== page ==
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The Aquatic Games - Retro Replay

Updated: May 8, 2020


Following on from his first two side-scrolling platform games, top FI5H operative James Pond took a rather obscure change of direction when he appeared in the sports themed release, ‘The Aquatic Games’. Or to give it it’s full title, ‘The Aquatic Games starring James Pond and the Aquabats’.


Developed by Millennium Interactive and published by Electronic Arts in 1992, ‘The Aquatic Games’ was available for the Mega Drive, Atari ST, Amiga and Super Nintendo. It was a parody of the Olympic Games, and an alternative to other athletics based games such as Konami’s ‘Track & Field’.


The game took every opportunity to include some sea-based punnery. And this was even the case in the included instruction manual. All game manuals include a really boring and stupidly obvious description of how to put the game in to your machine, but ‘The Aquatic Games’ took a comical attitude with these instructions on page 5.


  1. Wipe away any seaweed, ocean debris and dead marine animals from your Sega Mega Drive. Make sure the power switch on your Sega Mega Drive is OFF.

  2. Carefully blow any sand off your Aquatics cartridge and insert into the slot on the Mega Drive. Press firmly to lock the cartridge in place.

  3. Turn the power switch ON. The Electronic Arts logo appears followed by an Introduction Screen.

  4. Remove any scuba gear that may impair your vision and press START. This takes you to the Title Screen.

  5. Press START to take you to the Game Selection Menu.


  • Well? What are you waiting for?! Get out there, perform like Scaly Thompson and do FI5H proud!


James Pond was accompanied by four other marine animals, together, they were known as the Aquabats. Along with these there were penguins, who acted as referees, adjudicators and spectators. Each of the eight events in the game featured Pond and/or one of the Aquabats, either as an opponent, or as the main character which you controlled. Depending on how well you did in each event, you were awarded medals of gold, silver and bronze as you would expect of athletics events.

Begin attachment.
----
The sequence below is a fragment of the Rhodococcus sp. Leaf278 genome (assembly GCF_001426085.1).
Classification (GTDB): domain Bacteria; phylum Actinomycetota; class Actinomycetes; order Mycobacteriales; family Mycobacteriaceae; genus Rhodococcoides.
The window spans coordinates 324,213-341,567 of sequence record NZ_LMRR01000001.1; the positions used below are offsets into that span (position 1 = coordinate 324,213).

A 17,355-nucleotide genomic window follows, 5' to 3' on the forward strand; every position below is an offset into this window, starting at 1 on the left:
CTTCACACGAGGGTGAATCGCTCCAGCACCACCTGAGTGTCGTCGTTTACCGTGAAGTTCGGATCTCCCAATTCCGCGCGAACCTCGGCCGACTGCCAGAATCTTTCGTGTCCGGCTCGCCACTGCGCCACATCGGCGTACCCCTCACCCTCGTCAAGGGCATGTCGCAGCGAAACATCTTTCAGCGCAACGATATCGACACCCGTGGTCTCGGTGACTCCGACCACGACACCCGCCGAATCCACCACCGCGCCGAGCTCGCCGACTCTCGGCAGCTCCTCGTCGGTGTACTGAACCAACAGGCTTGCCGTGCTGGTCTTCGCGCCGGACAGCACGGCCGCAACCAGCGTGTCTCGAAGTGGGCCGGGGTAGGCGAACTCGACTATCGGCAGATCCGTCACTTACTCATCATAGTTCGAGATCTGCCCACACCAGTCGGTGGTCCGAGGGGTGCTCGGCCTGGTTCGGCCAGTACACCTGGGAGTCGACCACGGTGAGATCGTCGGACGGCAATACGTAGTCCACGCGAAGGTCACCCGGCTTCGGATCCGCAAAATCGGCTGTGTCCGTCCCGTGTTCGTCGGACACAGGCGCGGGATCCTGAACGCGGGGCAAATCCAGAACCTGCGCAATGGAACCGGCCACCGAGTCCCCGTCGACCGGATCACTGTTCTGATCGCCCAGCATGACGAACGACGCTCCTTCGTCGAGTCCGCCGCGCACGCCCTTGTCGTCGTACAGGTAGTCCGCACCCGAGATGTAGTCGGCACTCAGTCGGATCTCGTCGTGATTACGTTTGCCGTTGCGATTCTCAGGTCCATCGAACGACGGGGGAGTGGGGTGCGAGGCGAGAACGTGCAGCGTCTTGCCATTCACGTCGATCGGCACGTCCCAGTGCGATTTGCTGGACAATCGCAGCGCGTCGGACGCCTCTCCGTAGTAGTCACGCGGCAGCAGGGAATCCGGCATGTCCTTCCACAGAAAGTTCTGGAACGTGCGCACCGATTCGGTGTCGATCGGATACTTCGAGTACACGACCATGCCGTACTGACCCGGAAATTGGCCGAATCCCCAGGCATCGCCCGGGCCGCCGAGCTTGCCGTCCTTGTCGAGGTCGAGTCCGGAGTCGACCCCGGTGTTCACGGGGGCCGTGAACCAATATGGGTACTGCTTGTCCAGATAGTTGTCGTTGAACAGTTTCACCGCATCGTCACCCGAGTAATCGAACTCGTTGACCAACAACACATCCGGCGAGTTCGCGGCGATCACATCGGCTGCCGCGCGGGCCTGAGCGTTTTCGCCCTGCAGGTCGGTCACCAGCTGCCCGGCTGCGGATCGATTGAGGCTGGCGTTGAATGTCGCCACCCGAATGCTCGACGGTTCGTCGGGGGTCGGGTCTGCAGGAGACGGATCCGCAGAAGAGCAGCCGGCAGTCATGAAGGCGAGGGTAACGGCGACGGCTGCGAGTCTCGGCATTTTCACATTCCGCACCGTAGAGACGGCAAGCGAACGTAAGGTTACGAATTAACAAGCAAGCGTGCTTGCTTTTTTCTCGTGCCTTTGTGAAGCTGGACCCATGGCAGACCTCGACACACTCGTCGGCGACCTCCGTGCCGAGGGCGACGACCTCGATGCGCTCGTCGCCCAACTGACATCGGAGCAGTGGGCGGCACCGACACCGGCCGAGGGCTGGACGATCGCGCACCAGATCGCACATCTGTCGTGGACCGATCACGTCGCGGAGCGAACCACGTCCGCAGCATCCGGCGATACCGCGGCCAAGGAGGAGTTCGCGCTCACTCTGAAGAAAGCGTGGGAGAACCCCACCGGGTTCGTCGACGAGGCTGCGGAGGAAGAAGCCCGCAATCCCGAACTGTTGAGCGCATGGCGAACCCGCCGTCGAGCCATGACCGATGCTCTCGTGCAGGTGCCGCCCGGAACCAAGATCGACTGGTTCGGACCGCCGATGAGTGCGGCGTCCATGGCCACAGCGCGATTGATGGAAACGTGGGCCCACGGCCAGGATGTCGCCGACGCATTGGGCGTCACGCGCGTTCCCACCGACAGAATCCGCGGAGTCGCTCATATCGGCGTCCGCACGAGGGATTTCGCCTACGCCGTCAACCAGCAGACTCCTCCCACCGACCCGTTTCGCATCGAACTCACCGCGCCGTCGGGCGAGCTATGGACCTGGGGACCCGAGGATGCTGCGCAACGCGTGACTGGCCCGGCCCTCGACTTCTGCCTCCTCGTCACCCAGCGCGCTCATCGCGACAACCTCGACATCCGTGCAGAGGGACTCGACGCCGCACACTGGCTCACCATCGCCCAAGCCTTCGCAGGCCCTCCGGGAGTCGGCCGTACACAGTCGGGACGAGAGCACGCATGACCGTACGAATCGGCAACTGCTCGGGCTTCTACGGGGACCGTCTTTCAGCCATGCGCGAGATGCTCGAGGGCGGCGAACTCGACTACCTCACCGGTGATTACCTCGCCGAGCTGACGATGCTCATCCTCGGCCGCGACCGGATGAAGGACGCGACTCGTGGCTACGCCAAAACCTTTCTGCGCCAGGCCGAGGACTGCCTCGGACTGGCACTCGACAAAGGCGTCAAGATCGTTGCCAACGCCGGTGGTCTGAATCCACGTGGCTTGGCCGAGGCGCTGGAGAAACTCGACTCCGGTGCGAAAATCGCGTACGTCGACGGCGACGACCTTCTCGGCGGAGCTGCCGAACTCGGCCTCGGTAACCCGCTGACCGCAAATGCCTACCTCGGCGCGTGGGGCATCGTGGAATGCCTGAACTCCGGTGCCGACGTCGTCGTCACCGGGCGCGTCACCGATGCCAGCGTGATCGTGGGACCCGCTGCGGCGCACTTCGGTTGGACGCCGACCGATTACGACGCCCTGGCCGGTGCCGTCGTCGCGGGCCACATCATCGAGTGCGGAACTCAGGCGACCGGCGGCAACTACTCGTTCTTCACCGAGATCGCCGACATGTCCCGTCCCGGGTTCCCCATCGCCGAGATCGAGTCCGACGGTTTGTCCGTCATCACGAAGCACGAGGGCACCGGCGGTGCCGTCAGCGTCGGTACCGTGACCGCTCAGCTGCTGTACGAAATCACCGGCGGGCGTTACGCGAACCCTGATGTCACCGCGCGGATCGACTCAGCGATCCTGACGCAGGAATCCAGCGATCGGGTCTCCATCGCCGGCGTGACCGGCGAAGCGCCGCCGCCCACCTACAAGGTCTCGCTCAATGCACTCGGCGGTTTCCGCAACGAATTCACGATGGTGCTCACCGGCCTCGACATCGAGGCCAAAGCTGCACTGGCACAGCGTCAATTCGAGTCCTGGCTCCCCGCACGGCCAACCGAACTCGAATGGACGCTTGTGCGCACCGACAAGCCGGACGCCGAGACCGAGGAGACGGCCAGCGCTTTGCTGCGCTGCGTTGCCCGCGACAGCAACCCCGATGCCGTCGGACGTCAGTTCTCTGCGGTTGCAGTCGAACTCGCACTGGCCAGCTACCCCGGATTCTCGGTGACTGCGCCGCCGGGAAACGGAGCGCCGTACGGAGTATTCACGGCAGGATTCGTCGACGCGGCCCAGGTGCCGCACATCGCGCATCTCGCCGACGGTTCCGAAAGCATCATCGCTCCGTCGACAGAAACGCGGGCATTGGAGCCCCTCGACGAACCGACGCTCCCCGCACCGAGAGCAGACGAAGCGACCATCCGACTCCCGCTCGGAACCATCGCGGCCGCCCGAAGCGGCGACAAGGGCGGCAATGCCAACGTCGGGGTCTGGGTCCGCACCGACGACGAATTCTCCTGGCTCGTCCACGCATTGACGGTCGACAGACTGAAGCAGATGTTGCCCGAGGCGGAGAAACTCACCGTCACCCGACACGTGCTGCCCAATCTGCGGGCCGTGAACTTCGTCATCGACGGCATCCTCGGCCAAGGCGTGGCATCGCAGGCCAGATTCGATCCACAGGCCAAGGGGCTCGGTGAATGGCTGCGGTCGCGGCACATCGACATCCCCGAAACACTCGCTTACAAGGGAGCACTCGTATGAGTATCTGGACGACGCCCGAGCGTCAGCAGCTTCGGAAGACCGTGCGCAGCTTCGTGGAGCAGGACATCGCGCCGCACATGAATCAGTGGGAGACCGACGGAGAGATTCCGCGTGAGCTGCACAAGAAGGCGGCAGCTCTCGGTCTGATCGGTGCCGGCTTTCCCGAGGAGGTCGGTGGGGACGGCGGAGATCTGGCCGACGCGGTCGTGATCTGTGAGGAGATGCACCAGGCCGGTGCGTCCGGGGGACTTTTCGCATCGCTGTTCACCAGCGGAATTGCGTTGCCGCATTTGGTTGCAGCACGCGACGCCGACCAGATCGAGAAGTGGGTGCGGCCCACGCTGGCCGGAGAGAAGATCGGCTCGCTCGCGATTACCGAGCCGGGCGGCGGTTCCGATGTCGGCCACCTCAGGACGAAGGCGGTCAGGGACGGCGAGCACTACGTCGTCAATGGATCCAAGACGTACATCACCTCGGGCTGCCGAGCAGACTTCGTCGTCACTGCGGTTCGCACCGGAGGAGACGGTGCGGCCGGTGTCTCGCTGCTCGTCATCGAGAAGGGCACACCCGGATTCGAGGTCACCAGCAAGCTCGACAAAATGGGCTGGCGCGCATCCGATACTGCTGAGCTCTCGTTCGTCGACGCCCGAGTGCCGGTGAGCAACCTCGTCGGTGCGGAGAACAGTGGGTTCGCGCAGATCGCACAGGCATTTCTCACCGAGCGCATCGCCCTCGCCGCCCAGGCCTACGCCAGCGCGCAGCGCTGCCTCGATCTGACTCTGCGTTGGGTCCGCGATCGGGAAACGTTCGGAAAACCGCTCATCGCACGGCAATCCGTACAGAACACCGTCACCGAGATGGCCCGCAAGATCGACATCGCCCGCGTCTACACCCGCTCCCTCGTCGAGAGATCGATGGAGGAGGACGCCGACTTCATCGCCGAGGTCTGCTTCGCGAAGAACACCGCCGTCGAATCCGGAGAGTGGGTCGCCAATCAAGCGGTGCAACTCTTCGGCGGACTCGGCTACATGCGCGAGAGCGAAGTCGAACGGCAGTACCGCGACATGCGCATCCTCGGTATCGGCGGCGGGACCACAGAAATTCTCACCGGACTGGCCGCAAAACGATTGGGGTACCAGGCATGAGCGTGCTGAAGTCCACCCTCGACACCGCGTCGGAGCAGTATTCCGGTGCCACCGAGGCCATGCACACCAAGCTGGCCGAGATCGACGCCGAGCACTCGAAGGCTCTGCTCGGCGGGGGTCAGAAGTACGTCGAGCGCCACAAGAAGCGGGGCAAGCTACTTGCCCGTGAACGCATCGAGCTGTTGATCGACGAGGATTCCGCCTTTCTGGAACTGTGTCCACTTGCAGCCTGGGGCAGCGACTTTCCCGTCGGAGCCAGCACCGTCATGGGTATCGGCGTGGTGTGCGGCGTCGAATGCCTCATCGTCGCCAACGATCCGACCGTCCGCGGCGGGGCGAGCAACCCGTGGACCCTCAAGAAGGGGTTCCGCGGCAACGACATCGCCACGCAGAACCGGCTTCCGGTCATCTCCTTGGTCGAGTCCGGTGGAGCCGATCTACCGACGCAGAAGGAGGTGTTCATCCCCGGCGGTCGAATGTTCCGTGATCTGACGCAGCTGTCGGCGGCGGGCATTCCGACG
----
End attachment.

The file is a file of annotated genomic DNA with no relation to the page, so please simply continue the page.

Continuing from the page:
The first event was the 100 Metre Splash. Controlling Pond, using the old-fashioned method of button mashing, you had to sprint across a body of water as fast as you could. The aim was to beat your opponent who will be hot on your eels, renowned sprinter F-fortesque Frog, by leaving him in your wake. Victory would see Pond perform a little dance.


The next event saw you control Ceceelia the Seal in Kipper Watching. Six of her friends are having a snooze on the beach, but pesky folks start throwing beach balls at them. So you have to control Ceceelia to deflect all the incoming balls and prevent them from waking her friends up. The orange & yellow balls required one hit to get rid of them, but the blue & yellow balls didn’t bounce as far and may have required two or more bounces. In terms of excitement, this was not one of the most interesting, and it could last a while if you were any good at it.



Event three sees the return of F-fortesque Frog in Hop, Skip & Jump, similar to the triple jump. Here, Frog had to run a short distance, hop on one foot over a trap, pull out a rope and skip, then most importantly, perform a big jump as far as he could. When he reached the jump part, players had to quickly judge the angle to leap at to get the best result possible. A penguin would then measure the distance you jumped and give you the result. If you failed to get over the trap, poor Frog would comically hop along grasping his foot in pain.